Forbes and Hurun released a list of China’s wealthiest people in November. They have seen the most significant drop in their wealth in decades over the past year.

According to Forbes rankings, China’s 100 wealthiest people have seen their total wealth drop by $573 billion since last year. It plunged 39%. This is the most significant drop since the magazine began tracking the country’s wealthiest more than two decades ago.

The paper said, “Of the 100 names on the list, 79 were down, 12 were returnees, four had split fortunes, three were new, and only two were richer.”

Russell Flannery, the editor of the Forbes list of China’s 100 richest, said, “The past year has been one of China’s most difficult in recent decades, and overall wealth destruction among the top 100 on our list has been large by any measure.”

Also, in the Hurun ranking, the number of individuals with $10 billion has dropped by 29 to 56. The number of dollar billionaires is down about 20% from 1,185 to 946 this year.

With a minimum net worth of 5 billion yuan (about $702 million), only 1,305 people have reached the milestone this year, down 11% from last year. Their total assets are $3.5 trillion, down 18%.

Reuters cited Rupert Hoogewerf, chairman and chief researcher of research firm Hurun Report, which compiled the list, saying, “This year has seen the biggest fall in the Hurun China Rich List of the last 24 years.”

According to Nikkei Asia, Hurun calculates the wealth of tycoons based on their shares in listed institutions with an end date of September 15 every year. Unlisted company asset values are calculated based on a comparison with listed equivalent assets.

Reports say a combination of factors have contributed to the decline in wealth among Chinese entrepreneurs. This includes the impact of slowing economic growth in China. This is exacerbated by the country’s “zero-COVID” policies and the prolonged slump in the real estate market.

The situation is so severe that the International Monetary Fund forecasts China’s economy will grow only 3.2% in 2022. The Guardian said it is the slowest growth rate since the 1980s, except for the 2.4% rate influenced by the economic downturn of Covid-19 in 2020.

Global forces also contribute to the decline in the wealth of Chinese tycoons. The global economy has been hit hard by the war in Ukraine and the slow recovery from the pandemic.

The of Australia cited Hoogewerf saying, “E-commerce platforms, real estate, education, generic drugs, and vaping were the hardest hit.” He added, “The recent COVID outbreak across the country and increased tension with the U.S. combined … to see the steepest drop in value since the 2008 financial crisis, with many of China’s biggest companies shedding up to half their value.”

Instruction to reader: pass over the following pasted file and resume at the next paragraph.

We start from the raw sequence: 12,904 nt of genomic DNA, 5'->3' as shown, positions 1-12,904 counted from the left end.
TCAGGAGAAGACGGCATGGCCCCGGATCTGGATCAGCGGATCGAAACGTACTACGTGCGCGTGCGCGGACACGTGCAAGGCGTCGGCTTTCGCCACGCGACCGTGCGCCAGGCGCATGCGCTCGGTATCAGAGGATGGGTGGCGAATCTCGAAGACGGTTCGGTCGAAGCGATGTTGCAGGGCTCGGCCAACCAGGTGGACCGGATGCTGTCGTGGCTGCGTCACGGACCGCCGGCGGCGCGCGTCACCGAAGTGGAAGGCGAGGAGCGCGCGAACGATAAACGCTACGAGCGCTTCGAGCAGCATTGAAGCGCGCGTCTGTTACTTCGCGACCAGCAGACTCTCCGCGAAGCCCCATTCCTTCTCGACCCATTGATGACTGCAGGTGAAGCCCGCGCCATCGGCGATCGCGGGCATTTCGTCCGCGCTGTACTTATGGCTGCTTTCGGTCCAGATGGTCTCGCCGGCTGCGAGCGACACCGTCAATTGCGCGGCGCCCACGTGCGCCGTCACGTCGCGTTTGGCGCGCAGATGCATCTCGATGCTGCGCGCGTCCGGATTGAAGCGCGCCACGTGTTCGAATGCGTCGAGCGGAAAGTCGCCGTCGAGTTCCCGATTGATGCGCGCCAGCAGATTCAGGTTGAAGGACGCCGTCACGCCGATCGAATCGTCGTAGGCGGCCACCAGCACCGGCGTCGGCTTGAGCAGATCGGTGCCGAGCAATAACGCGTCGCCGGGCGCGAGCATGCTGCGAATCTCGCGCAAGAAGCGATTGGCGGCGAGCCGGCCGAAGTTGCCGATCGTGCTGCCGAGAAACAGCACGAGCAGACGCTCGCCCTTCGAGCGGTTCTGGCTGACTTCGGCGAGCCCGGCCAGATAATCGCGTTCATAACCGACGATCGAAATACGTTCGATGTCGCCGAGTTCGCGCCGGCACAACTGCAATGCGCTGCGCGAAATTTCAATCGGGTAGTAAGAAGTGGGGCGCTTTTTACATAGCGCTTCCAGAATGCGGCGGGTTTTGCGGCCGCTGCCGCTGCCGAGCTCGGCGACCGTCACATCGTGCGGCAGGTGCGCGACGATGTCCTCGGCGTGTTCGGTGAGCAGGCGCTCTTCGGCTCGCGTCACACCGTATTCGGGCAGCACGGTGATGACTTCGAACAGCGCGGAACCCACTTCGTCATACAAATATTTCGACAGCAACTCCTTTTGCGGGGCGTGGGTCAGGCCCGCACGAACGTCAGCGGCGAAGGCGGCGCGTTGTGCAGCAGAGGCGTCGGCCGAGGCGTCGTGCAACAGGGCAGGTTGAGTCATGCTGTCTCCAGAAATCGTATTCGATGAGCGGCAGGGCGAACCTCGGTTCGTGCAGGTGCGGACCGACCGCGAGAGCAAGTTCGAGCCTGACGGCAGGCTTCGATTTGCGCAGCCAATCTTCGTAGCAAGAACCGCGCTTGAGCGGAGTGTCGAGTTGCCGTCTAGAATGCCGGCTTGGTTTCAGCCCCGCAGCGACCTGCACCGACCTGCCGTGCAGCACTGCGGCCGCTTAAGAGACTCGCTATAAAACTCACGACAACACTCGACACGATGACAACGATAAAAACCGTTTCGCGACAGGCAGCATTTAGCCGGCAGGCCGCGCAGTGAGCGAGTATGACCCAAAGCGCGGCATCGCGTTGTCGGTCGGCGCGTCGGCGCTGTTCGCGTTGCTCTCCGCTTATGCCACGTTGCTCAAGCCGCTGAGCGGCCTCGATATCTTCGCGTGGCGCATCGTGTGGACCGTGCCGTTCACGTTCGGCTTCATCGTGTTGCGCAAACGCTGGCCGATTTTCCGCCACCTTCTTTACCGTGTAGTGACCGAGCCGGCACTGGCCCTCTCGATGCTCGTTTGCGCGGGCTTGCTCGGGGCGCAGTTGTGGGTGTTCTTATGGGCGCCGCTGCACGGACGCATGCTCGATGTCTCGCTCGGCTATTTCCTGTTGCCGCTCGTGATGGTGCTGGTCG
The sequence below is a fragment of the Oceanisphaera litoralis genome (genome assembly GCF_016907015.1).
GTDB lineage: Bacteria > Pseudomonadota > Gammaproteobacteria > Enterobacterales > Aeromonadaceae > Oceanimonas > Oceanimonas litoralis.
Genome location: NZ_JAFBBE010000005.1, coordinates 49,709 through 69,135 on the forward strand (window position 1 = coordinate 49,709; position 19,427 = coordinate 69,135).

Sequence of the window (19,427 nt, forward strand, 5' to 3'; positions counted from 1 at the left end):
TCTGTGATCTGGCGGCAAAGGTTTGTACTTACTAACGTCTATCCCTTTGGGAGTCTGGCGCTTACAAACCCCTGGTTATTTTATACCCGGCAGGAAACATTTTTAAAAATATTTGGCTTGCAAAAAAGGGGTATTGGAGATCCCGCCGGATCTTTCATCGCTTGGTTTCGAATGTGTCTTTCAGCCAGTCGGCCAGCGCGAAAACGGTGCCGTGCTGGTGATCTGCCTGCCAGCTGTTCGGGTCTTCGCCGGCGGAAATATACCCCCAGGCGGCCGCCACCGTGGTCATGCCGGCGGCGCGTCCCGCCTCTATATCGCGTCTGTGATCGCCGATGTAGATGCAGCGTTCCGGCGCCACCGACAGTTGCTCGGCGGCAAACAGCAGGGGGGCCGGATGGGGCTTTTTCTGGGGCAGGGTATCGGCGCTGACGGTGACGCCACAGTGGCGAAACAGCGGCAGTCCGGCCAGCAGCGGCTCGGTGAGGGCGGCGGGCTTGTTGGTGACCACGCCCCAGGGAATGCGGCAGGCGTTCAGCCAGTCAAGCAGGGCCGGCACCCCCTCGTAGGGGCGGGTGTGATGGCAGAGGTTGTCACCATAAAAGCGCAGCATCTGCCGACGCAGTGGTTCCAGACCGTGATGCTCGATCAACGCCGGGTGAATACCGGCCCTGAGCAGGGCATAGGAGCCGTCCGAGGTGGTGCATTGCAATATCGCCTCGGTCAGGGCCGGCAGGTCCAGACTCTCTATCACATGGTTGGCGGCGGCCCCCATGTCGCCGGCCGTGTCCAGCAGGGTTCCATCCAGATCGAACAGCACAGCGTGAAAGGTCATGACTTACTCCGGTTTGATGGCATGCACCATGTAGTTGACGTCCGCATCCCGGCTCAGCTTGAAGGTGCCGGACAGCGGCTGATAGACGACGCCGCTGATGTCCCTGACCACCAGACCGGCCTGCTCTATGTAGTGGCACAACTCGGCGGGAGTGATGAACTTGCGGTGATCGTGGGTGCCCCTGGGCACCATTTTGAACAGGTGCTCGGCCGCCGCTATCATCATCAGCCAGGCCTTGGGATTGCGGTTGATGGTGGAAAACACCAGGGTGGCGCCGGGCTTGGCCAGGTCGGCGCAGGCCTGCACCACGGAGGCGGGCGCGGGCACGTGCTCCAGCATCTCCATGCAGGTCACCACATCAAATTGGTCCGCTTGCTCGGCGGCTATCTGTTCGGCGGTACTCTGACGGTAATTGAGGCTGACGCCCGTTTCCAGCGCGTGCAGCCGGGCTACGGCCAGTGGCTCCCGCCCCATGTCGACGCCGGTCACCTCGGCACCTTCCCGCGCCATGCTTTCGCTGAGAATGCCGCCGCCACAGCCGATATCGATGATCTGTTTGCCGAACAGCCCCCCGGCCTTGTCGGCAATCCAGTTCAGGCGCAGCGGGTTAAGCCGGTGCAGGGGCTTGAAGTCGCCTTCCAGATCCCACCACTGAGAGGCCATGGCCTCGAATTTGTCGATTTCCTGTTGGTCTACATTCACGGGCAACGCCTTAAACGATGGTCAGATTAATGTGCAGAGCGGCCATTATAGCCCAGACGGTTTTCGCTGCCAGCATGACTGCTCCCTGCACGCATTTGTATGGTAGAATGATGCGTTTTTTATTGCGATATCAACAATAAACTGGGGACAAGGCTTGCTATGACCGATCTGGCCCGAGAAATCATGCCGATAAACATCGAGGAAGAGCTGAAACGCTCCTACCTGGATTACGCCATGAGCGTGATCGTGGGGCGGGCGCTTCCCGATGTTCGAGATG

Hoogewerf concluded, “Other factors in play include continued anti-monopoly regulations, pressure on real estate borrowings, efforts to stem the falling birthrate, carbon emission targets and the recently introduced common prosperity theme.”

Indeed, China’s real estate sector, engulfed in an unending debt crisis, has significantly impacted this list.

The number of wealthy real estate people on the list continues to decline, falling from 50% 20 years ago to just 10% this year.

Leading the decline was businesswoman Yang Huiyan of developer Country Garden Holdings. She saw her fortune drop by the most significant amount of those on the 2022 list, dropping $15.7 billion. It is equivalent to 59% and she slid 36 places down to 47th place on the list.

Yang inherited the property when her father, the founder of Country Garden, Yang Guoqiang, transferred his shares to her in 2005.

Two years later, after the developer’s initial public offering in Hong Kong, she became Asia’s richest woman.

But now she, like many other Chinese property developers, is struggling with debt problems.

Meanwhile, the founder of the heavily indebted real estate company Evergrande, Hui Ka Yan, fell out of the top 100, dropping 102 places to 172.

He lost a staggering $17.2 billion.

Hui was once one of the wealthiest person in the country, but now the company is almost collapsing with $300 billion in debt.

The real estate woes probably started when the government applied the three red lines policy.

Over the past two years, the crackdown on the tech industry has also affected major Chinese tech stocks. Many of these are listed in Hong Kong, such as Alibaba and Tencent.

Accordingly, Chinese stocks have plunged in the past year. The Shanghai Composite index lost 12.6%, while Hong Kong’s Hang Seng index fell 33%.

Jack Ma, founder of Alibaba Group, was one of the tech bosses hit hard as his net worth fell 29% to $25.7 billion.

Ma was once considered China’s richest man, but his position dropped to ninth from fifth place last year.

Forbes said Ma appears to have become a government target. Some of the regime’s actions appear to be designed to reduce his influence and the power of his companies.

Tencent founder Ma Huateng, or Pony Ma, saw nearly a third of his fortune wiped out, and he dropped to fifth place with a $14.6 billion drop in wealth.

The Wall Street Journal said that Tencent has been struggling with slowing ad revenue and a downturn in its video game business due to tighter government regulations.

Zhang Yiming, founder of ByteDance Ltd., owner of TikTok, saw his net worth drop 28% to $35 billion. But he still took second place on China’s rich list.

Zhong Shanshan, chairman of Nongfu Spring Co., China’s largest bottled water supplier, is China’s richest person. He was awarded the title of China’s top billionaire for the second year in a row, with a net worth of $65 billion.

Forbes said that the tycoon has outperformed others on the list because of his investment in the supplier of COVID test kits, Beijing Wantai Biological Pharmacy.

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